If you want to understand a little more, you could do worse than watching the full version of Closer To The Edge (trailer below).



Closer To The Edge (2011)

Meanwhile, here was my view of this year’s race with Guy Martin and Michael Dunlop flying past at Creg-ny-baa (I made sure I was holding on to my Bushy’s and Okells beers very securely!):



Just mad. At one point John McGuinness went past us at this speed whilst doing a wheelie at what felt like about a foot away from us. Naturally, the crowd went wild!

I also met Keith Flint off of The Prodigy by the grandstand later that day – he’s a massive bike fan (and a pretty useful rider) and has his own team that were competing at this year’s TT. Between being mobbed by people wanting photos with him he made a point of coming over to talk to me about my bowling shoes. Good man! Apparently he used to have a few pairs himself.

Onto the whisky though, which is dressed in Joey’s iconic yellow and black helmet colours and adorned with his famous number 3.

Joey Dunlop

Joey Dunlop racing for Honda in his iconic helmet.

Joey Dunlop

Limited Edition Joey Dunlop Foundation Whisky – 40% – £44 direct from the charity

Released in 2013, just 2,013 of these bottles will ever be available, marking 30 years since Joey’s first win for Honda and 3 years since the Joey Dunlop Foundation opened its new specialist accommodation at Braddon Bridge House.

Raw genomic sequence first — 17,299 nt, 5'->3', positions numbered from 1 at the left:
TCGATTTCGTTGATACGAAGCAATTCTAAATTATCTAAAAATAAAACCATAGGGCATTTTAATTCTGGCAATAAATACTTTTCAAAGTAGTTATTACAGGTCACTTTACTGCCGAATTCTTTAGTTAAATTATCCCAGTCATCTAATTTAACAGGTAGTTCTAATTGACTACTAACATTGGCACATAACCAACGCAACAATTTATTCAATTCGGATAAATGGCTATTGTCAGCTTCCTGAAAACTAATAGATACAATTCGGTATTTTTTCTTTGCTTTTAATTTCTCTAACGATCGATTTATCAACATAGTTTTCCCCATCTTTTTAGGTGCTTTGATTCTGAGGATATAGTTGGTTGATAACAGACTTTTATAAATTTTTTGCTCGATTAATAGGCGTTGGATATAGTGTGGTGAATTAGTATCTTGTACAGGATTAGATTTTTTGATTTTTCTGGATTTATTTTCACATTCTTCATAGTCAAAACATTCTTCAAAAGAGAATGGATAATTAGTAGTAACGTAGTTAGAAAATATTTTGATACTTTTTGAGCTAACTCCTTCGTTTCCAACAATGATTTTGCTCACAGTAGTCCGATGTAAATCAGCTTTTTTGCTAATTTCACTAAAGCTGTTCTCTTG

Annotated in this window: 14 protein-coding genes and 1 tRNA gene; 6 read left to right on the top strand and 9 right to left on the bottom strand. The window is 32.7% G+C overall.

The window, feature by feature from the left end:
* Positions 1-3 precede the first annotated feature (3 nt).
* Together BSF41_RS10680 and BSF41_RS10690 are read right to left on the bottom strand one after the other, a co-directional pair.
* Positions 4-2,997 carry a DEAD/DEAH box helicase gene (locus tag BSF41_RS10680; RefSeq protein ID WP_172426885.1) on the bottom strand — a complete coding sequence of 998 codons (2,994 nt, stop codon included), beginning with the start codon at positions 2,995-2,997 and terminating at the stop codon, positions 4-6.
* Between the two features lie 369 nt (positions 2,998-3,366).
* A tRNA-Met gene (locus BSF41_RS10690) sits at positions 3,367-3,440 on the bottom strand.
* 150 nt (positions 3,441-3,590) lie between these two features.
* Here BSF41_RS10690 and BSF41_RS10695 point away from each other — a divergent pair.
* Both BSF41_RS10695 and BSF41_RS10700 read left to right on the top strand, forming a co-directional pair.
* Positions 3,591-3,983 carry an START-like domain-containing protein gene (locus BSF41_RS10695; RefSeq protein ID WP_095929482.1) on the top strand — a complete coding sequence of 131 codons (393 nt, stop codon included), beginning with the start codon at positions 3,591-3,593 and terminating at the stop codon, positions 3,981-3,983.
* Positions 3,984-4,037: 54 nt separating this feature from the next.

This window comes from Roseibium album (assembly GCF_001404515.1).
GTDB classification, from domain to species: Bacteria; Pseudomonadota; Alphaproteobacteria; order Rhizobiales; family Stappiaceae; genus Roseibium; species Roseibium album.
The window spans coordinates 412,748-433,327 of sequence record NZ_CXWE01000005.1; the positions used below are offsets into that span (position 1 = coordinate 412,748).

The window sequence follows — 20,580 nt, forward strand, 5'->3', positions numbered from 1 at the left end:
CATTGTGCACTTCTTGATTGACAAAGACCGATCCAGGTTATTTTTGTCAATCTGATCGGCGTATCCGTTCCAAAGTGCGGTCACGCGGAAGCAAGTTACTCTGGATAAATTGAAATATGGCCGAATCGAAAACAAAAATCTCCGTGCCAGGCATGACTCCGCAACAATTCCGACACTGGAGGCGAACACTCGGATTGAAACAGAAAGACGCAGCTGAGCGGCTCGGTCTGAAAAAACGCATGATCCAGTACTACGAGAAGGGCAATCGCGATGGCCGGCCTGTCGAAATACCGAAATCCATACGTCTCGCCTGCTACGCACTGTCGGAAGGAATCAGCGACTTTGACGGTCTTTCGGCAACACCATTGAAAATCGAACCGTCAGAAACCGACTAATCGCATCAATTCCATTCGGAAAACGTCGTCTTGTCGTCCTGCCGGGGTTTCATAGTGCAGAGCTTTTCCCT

If you’re wondering why it’s Scotch whisky and not Irish whiskey, this is simply due to what they were able to source in this quantity at the time. The bottling is also the only official TT whisky (or whiskey) ever released, proudly carrying the Isle of Man TT logo on the back label. If you’re interested in buying a bottle (and the money is going to a great cause remember) drop an email to Kevin Quirk [info(at)] at the Joey Dunlop Foundation.

Joey Dunlop

Official Isle of Man TT whisky.

Tasting Note for Limited Edition Joey Dunlop Foundation Whisky

Nose: Oatcakes straight away with honey and some Jelly Babies too. Heather develops as well as a little fruit and nut.

Palate: A little thin to start with and primarily caramel centred but then *whoosh* some great wood spice appears mid-palate. By the second sip you’re noticing more of the notes from the nose with that fruit and nut and Jelly Babies as well as a little heather smoke. Slight alcohol burn.

Finish: Sweet caramel before some pleasant, rich, drying peanut skin that lasts.

Overall: A bit of a grower at first, but this is a good blended malt Scotch whisky. As well as being a rather collectable ‘thing’.


Ralfy, who’s been living on the isle for the last few years, knows a thing or two about whisky. (And about British engineering too…)


Joey, meanwhile, still watches over the TT races each and every year.


* Fortunately Liam Neeson was available as he’s being played by Kevin Costner in Taken 3 Days To Kill. (It’s the one where Neeson has to find someone, and kill them, but his daughter doesn’t get taken. Quite the twist.)

** Her Dad has a team called that supports newcomers whilst sponsors can get their faces printed on the bike and join the team in the paddock, which is pretty ace.